Iraq still has not let the International Committee of the Red Cross visit U.S. prisoners of war, Gen. Richard Myers, chairman of the Joint Chiefs of Staff, said Sunday.
“We would hope that the Iraqi regime would do the honorable and the right thing and allow the International Committee of the Red Cross in to visit these prisoners of war,” Myers said on CNN’s “Late Edition With Wolf Blitzer.”
“That’s their obligation. They said they were going to do it, and we just hope they follow through.”
The United States has agreed to let the Red Cross visit more than 4,000 Iraqi POWs, Myers said. He said the Red Cross wanted to wait until conditions are more secure. He said he did not know whether the visits had taken place yet.
“I think they have probably been inside,” he said.
Before the war started, Iraq said the Red Cross would be allowed to visit any POWs, he said. He said the Red Cross has a long history of visiting POWs in Iraq.
The International Committee of the Red Cross in Baghdad… Roland Huguenin-Benjamin told CNN: In what is believed to be the first independent, on-the-scene report of Iraqi civilian casualties, …[that] an average of about 100 civilians are injured daily in Baghdad.
The American peace activists’ account was the first confirmation of a report last week that a hospital in Rutbah was bombed Wednesday, with dead and injured. The travelers said they saw no significant Iraqi military presence near the hospital or elsewhere in Rutbah. The doctor did not discuss casualties, the Americans said.
“”Peace Activists” have about the same credibility as the Iraqi Information Minister.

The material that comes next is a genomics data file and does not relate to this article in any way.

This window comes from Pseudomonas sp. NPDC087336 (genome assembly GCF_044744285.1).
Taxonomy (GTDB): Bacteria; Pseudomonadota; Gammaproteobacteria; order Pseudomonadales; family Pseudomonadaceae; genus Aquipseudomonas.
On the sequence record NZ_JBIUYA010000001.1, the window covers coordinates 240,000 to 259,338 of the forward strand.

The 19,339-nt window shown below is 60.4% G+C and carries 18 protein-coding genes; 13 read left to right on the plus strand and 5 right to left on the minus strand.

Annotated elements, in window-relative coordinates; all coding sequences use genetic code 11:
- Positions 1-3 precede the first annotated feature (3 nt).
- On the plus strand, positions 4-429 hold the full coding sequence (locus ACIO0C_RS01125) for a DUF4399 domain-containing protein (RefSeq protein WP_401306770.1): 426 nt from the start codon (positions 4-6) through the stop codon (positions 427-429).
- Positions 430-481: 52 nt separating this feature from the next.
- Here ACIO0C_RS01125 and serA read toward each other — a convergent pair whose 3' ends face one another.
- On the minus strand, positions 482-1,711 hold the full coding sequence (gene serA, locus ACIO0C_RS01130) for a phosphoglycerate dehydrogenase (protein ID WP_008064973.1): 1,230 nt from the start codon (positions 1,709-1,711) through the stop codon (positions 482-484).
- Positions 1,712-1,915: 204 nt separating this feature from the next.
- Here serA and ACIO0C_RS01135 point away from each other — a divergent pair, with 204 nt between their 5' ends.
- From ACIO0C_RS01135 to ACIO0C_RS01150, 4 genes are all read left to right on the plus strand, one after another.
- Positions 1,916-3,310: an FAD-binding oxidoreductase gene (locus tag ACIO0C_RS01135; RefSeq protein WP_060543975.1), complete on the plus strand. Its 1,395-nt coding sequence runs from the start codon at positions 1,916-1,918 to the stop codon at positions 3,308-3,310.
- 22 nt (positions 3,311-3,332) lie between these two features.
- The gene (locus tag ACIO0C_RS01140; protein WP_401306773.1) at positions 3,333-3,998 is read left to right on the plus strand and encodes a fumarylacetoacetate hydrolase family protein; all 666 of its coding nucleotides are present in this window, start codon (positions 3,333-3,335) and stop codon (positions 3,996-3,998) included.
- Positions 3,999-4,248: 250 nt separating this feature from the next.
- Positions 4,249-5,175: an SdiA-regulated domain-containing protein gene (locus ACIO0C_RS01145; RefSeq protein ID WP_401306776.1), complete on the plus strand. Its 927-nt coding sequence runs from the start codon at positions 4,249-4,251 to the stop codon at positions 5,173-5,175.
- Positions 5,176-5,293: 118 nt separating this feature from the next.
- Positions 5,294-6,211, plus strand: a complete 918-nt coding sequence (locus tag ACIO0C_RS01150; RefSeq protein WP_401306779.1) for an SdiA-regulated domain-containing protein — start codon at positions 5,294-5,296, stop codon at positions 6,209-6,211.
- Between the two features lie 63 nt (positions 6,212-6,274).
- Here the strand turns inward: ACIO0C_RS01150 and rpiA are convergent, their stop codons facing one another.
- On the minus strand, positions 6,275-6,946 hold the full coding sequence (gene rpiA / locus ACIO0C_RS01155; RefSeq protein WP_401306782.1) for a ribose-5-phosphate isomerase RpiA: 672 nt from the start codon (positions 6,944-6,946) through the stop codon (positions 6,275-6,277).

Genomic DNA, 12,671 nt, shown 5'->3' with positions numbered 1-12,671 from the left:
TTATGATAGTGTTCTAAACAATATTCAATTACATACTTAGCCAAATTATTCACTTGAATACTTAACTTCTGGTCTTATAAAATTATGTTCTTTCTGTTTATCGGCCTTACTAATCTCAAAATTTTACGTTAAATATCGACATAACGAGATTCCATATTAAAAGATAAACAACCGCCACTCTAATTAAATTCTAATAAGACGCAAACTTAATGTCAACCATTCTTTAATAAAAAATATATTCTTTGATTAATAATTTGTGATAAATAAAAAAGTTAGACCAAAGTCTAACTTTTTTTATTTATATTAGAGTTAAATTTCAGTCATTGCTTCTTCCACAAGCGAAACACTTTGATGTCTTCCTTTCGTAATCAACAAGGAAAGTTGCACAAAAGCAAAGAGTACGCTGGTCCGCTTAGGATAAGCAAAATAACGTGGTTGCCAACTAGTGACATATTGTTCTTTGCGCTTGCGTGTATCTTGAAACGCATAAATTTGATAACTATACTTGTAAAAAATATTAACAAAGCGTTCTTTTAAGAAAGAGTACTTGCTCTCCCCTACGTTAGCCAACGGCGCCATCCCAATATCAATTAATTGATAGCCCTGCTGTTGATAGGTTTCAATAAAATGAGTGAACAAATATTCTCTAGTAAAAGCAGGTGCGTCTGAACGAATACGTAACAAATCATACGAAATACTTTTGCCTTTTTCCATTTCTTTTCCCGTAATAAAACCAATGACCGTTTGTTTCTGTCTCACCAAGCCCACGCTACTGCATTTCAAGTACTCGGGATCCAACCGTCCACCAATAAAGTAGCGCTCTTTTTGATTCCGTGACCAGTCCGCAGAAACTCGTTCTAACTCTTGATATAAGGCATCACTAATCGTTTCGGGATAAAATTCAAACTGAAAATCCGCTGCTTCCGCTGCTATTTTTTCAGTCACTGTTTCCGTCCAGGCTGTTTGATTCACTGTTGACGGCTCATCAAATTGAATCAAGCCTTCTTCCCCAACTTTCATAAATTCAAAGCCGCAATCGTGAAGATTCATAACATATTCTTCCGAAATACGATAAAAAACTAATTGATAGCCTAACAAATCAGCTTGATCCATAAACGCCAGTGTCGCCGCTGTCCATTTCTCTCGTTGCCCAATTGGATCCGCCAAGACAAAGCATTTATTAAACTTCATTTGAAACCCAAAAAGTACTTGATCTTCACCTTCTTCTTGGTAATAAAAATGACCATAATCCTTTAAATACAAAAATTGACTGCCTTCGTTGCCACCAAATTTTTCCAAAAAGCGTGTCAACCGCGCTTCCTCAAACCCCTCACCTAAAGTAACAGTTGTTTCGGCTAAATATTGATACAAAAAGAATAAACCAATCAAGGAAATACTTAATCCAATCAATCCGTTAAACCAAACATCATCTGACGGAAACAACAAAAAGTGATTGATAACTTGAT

Iraq said yesterday that its military had killed hundreds of enemy soldiers in the 10-day-old war and shot down five fighter planes and four helicopter gunships, one of which was captured almost intact.
A military spokesman speaking on television also said six unmanned drones and 143 cruise missiles had been shot down.
Iraqi forces had also destroyed 74 tanks, five tank transporters and 35 armoured personnel carriers, he said, adding that thousands of enemy soldiers had been wounded.
Of course, the other Arabs actually believe this stuff too.
Good idea! First we’ll coax Saddam out of his bunker with a trail of delicious candy. Then, once his belly is full and he’s all sleepy and happy, we’ll calmly explain that we don’t approve of what he’s been doing and it’s not very nice and we wish he’d stop. And he’ll be like, “Whoa, I never thought of it that way. You guys are my friends! I like you!” And then everybody will hug and cry, and then get a little embarrassed about crying, and then make some jokes to cover up being embarrassed. And then a beautiful rainbow will appear, and a shy unicorn will walk down it, and Saddam will ride it to the North Pole, and he’ll spend the rest of his life helping Santa make wonderful toys for all the good little girls and boys, and there’ll be hot chocolate, and, and, and nobody will ever ever die again for any reason ever. THE END
Link from Tim Blair
They are a reminder. No matter how much we think we know, no matter how many die as a result of Shrub’s vicious war, no matter what sort of self-righteous good we think we’re ramming down everyone’s throat, we are, quite simply, raging deeper into ignorance. We know nothing. And the worst part is, we seem to be learning less with every warhead, every Rummy press conference, every dust-choked reporter and dead soldier. The whales know this. Maybe they’re just waving goodbye.
At last, a columnist that sees himself honestly. He admits that his self-righteous scribbling come from deep ignorance. Such honesty is refreshing. It raises the question; Why if he admittedly writes from ignorance, anyone takes him seriously?